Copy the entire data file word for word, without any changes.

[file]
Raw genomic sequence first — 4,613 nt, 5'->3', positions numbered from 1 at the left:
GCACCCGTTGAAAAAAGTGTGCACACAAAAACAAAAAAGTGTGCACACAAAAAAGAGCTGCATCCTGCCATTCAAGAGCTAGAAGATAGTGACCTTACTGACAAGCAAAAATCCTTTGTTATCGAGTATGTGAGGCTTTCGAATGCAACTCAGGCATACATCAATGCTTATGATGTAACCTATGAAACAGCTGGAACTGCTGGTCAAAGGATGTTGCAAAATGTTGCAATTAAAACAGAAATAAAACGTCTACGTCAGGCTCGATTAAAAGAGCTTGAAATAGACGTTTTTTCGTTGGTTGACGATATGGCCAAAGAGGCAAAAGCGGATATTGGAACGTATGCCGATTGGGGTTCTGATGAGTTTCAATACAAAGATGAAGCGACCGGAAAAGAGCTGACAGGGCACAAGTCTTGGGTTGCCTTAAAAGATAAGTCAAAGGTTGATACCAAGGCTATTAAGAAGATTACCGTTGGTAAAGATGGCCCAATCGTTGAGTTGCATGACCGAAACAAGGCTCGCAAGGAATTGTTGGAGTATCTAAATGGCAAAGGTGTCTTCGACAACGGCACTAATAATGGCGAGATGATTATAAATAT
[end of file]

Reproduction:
Raw genomic sequence first — 4,613 nt, 5'->3', positions numbered from 1 at the left:
GCACCCGTTGAAAAAAGTGTGCACACAAAAACAAAAAAGTGTGCACACAAAAAAGAGCTGCATCCTGCCATTCAAGAGCTAGAAGATAGTGACCTTACTGACAAGCAAAAATCCTTTGTTATCGAGTATGTGAGGCTTTCGAATGCAACTCAGGCATACATCAATGCTTATGATGTAACCTATGAAACAGCTGGAACTGCTGGTCAAAGGATGTTGCAAAATGTTGCAATTAAAACAGAAATAAAACGTCTACGTCAGGCTCGATTAAAAGAGCTTGAAATAGACGTTTTTTCGTTGGTTGACGATATGGCCAAAGAGGCAAAAGCGGATATTGGAACGTATGCCGATTGGGGTTCTGATGAGTTTCAATACAAAGATGAAGCGACCGGAAAAGAGCTGACAGGGCACAAGTCTTGGGTTGCCTTAAAAGATAAGTCAAAGGTTGATACCAAGGCTATTAAGAAGATTACCGTTGGTAAAGATGGCCCAATCGTTGAGTTGCATGACCGAAACAAGGCTCGCAAGGAATTGTTGGAGTATCTAAATGGCAAAGGTGTCTTCGACAACGGCACTAATAATGGCGAGATGATTATAAATAT